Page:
I have now done five total prostatectomies, four for prostatic TCCs and one for a dog with congenital vascular ectasia of the prostate. Three of these dogs required a pubic osteotomy procedure for total prostatectomy whereas total prostatectomy was able to be performed via a caudal ventral midline celiotomy alone in two dogs. One dog had urinary leakage from the anastomosis site and required revision. One dog had a histologically incomplete excision but did not develop local recurrence. One dog was incontinent prior to surgery and continued to be incontinent following surgery. The remaining four dogs were either continent immediately (n=2) or were initially incontinent but regained continence over a 1-3 month period (n=2). The dog with prostatic vascular ectasia is alive, disease-free, and continent 9 years postoperatively. For the four dogs with TCC, three were treated with chemotherapy (mitoxantrone and a non-steroidal anti-inflammatory drug) and chemotherapy was declined for one dog. The one dog treated with surgery alone was euthanatized at 9 months because of suspected local tumor recurrence. Of the three dogs treated with total prostatectomy and chemotherapy, one was lost to follow-up at 12 months (and was disease-free at the time), and two were euthanatized because of lung metastasis 10 months and 13 months postoperatively.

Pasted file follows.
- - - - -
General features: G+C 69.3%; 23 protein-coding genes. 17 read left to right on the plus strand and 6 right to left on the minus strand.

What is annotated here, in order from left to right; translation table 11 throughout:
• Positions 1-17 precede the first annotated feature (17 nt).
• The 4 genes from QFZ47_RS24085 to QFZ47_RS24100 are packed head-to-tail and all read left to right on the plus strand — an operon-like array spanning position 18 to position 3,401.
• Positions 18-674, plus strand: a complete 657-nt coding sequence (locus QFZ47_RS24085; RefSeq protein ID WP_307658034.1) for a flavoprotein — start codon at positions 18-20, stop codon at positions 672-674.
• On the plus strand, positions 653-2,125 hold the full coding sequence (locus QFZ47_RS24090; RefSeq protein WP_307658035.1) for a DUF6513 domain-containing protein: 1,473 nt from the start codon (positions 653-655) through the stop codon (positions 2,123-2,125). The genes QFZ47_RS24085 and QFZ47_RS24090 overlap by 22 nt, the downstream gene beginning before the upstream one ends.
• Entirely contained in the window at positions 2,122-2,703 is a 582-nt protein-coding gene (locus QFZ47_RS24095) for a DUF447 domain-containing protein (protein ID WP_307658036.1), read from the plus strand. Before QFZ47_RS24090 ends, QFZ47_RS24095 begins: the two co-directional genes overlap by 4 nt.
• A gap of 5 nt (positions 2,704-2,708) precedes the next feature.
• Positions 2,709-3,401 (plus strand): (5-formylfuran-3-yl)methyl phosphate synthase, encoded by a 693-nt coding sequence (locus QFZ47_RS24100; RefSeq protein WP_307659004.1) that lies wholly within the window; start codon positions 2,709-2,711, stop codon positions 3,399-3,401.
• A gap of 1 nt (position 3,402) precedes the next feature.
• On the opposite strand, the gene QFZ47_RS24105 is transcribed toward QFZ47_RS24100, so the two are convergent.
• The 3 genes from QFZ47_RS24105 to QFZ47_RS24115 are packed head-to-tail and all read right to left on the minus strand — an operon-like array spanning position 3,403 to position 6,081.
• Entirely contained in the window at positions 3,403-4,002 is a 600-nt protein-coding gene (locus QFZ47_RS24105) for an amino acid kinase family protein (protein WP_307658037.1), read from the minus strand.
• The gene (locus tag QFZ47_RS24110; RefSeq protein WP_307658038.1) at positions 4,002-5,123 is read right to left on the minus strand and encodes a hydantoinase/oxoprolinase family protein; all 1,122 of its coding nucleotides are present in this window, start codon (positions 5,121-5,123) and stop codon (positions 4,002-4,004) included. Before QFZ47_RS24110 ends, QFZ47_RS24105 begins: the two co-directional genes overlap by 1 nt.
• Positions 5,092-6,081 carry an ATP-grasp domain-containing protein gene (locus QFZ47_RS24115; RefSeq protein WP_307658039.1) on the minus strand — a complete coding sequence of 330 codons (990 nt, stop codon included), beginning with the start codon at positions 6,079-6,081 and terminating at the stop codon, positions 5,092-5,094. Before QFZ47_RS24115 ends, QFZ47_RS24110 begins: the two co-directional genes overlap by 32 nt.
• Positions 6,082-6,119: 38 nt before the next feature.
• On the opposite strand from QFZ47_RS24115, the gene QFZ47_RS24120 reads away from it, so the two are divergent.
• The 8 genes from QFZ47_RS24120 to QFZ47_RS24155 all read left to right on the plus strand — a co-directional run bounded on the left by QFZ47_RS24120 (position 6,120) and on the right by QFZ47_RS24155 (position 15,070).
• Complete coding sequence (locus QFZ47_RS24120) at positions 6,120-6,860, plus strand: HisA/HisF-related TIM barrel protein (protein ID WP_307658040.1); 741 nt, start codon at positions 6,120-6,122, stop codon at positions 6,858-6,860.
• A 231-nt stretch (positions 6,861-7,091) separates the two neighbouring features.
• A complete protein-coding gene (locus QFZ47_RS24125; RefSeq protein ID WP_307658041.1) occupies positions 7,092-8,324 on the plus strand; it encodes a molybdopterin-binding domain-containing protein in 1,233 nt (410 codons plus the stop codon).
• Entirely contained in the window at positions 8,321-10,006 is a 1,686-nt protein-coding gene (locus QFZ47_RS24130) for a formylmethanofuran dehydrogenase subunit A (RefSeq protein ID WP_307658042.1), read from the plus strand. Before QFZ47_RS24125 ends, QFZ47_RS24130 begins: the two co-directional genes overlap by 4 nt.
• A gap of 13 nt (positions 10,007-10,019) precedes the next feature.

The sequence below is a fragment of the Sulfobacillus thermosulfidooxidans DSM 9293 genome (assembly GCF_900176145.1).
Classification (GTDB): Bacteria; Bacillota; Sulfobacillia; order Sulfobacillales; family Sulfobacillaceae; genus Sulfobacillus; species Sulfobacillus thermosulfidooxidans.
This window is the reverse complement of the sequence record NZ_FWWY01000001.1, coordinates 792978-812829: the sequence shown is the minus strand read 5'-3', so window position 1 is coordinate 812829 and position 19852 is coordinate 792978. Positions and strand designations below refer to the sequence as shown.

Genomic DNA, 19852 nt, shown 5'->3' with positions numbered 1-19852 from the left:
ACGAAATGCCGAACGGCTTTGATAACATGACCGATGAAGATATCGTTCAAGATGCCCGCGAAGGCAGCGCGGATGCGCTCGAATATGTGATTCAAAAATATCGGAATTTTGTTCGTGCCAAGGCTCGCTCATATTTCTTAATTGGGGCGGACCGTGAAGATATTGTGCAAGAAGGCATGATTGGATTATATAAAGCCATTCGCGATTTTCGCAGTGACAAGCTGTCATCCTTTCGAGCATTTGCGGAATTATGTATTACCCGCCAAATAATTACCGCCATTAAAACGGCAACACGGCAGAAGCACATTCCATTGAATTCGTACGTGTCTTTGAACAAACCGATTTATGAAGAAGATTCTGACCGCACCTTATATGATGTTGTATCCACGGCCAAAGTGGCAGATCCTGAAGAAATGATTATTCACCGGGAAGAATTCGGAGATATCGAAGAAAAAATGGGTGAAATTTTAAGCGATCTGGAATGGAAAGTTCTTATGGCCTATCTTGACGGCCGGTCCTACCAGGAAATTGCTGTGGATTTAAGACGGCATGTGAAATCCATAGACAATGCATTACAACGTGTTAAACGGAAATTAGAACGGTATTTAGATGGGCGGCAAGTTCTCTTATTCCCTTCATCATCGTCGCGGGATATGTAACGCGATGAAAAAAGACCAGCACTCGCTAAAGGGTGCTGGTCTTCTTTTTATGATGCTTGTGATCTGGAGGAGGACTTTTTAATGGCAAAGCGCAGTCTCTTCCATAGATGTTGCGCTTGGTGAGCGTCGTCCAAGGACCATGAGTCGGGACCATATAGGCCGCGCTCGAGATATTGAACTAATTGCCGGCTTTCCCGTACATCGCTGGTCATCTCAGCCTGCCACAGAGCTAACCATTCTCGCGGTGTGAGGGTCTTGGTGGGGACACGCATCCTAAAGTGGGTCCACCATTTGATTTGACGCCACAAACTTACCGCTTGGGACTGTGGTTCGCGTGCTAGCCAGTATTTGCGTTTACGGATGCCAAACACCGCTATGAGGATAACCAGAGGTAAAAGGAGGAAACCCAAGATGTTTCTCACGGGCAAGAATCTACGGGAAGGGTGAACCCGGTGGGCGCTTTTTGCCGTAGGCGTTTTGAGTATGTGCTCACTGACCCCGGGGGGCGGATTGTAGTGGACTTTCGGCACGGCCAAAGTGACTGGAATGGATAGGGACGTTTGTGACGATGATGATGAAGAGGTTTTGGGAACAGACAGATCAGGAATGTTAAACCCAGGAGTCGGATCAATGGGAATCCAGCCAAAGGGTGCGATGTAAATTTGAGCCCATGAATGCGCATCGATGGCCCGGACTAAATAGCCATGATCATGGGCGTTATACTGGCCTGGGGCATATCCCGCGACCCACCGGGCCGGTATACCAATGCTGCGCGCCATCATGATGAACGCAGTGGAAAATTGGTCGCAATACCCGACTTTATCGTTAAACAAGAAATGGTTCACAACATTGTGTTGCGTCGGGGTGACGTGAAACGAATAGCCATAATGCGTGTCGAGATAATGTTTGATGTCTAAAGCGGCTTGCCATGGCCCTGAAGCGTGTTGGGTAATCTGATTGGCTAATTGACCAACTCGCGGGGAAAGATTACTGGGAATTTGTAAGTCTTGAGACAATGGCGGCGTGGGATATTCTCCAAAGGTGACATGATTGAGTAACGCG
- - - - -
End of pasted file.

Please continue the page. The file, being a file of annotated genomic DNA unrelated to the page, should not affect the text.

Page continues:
The advantages of total prostatectomy include better local tumor control than any other technique (and hence the resolution of clinical signs commonly associated with non-metastatic prostatic tumors), less expensive than either palliative urethral stenting or curative-intent IMRT, more readily available than IMRT, and a relatively low risk of postoperative complications. The incidence of urinary incontinence following total prostatectomy is similar to urethral stenting (20%-25%). Furthermore, there is the theoretical advantage that chemotherapy should be more effective following adequate local tumor control, but larger case studies are required to investigate whether there is a survival benefit over less aggressive management strategies such as chemotherapy alone. While total prostatectomy is not for every owner, and it should only be offered as a treatment alternative for dogs with localized and non-metastatic prostatic tumors, it does present another option for a select subset of dogs with prostatic carcinomas.
ACVS Founding Fellow in Surgical Oncology
Alta Vista Animal Hospital, Ottawa, Ontario, Canada